Short story and title photo by Wanda Sonnemann
Abeni stood as if frozen, trembling, watching the ocean for the first time in her life. She couldn’t see water, only fog, whirling and alive, set on fire by morning sunlight.
The ship in the harbour, a massive construct of wood and steel was preparing to set sail. It would take her away from home and to a strange new city. She had been excited, getting out of this town of rust had been her dream all her life. But between her and her new life lay an eternity of mist and uncertainty.
Every child knew that hell was on the bottom of the salty ocean. The souls of people who drowned at sea were lost forever, dammed to stay in the depths for all eternity. The waters were their tears; cried since the beginning of time. They would never journey to the stars; they could not even become wind like her older brother Trai, whose ashes had never reached home.
She could see the captain; a dark, grey haired woman in the empire’s uniform talking to the Tye of the vessel, the man that would make sure the ship never touched the water. He seemed awfully frail for one who kept a vessel trice the size of her house floating on nothing but clouds. Tall, with narrow shoulders and a high ponytail that only emphasized the strangeness in his face.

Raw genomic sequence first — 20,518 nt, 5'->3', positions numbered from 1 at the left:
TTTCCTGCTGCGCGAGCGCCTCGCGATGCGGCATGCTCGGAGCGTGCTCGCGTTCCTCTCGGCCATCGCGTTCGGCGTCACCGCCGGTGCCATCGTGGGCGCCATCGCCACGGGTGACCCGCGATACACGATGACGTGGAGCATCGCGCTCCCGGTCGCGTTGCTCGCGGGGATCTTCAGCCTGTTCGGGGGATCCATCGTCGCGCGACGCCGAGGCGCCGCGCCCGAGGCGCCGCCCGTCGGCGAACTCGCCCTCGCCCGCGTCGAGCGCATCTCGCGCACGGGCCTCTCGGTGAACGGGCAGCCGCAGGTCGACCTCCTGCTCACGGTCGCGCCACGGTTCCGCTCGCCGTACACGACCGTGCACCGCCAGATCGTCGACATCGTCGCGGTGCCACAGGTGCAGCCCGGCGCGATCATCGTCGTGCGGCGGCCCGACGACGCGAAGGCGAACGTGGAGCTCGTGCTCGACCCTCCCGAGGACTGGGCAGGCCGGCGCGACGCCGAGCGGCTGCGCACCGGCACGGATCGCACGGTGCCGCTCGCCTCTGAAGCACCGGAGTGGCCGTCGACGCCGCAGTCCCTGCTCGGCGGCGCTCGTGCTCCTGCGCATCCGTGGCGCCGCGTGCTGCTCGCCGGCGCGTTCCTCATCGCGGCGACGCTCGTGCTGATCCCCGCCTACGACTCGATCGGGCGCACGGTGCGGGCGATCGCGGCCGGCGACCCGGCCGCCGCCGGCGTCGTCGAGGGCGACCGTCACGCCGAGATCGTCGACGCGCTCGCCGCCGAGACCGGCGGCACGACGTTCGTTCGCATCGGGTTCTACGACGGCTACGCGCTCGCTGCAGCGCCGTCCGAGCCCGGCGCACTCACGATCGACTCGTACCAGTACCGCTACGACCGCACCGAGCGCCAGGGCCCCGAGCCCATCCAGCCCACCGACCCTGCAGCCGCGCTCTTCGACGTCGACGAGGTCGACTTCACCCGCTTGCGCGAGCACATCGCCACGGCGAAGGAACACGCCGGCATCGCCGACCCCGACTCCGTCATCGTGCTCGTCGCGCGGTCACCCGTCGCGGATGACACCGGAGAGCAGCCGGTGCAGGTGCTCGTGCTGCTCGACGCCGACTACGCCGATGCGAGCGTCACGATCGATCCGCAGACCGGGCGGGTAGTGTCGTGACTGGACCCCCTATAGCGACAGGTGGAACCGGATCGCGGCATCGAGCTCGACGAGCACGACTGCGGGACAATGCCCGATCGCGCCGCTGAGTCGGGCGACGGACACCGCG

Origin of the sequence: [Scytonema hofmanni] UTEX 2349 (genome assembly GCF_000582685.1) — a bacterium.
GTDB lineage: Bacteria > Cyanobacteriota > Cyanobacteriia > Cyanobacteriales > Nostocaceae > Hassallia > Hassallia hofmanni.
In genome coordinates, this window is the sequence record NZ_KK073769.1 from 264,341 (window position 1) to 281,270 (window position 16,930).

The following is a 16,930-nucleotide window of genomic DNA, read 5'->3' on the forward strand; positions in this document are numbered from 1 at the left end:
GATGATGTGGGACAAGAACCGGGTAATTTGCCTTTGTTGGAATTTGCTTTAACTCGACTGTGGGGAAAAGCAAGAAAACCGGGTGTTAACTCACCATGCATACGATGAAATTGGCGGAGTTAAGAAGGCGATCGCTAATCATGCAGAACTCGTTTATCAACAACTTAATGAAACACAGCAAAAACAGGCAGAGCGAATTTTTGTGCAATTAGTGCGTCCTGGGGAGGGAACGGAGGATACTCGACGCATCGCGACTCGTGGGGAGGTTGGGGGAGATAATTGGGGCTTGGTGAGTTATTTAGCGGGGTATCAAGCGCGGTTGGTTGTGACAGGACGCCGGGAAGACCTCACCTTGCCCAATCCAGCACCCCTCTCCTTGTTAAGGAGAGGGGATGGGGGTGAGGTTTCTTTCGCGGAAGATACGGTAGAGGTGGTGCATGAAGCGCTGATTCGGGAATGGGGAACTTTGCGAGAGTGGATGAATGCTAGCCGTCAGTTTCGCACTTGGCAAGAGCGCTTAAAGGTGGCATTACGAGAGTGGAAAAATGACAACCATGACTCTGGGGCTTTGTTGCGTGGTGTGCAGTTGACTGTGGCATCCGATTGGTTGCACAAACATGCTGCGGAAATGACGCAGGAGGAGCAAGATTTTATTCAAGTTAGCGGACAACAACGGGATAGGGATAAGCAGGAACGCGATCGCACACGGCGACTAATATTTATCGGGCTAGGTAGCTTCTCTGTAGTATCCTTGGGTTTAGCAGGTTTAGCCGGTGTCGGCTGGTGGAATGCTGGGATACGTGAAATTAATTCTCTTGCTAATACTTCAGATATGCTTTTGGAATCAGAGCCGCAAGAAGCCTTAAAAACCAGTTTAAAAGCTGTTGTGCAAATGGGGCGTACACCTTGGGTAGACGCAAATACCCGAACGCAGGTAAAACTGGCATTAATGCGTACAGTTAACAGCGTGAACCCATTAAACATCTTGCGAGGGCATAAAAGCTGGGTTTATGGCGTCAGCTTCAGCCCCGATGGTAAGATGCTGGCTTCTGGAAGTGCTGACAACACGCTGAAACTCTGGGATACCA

The bell rang. The Tye bowed to the captain and climbed up to his post in the back of the ship. Fog rose from its harbour bay and the ship trembled in its tethers restlessly. The bell rang again. This was her last chance.
She was fifteen years old, held her ticket for the journey in her hand and carried her second set of clothes and the book about the great wonders of the southern cities in a bundle on her back. She did not want to die. She did not want her soul to be drawn into the depths, forever to be lost. But going back to her house, the place she had lived all her life was no option either. She could not move, could not even lift a finger. Maybe she would try her luck inland. She could enlist in the military, like Trai had. He was dead now, but at least his soul was free to roam the wind and maybe, just maybe make the journey to the stars some day. The bell rang a third time. She took a single step in direction of the ship, and then froze again. Her eyes burned with unwept tears and shame; in the end she was not as daring as she had dreamed.
The ship gave a deep, long hoot that hurt in her ears and resonated in her bones. Inch by inch is rose from the water, workers on the dock released the tethers. Slowly, like a waking giant it floated over the port basin’s stone embankment and towards the open sea. She watched it leave until she no longer could make out the Tye on deck and the fog and the rising sun had swallowed it. Left with nothing but the dread of the ocean in front of her, she turned away and towards the harbour town, and the desert behind it.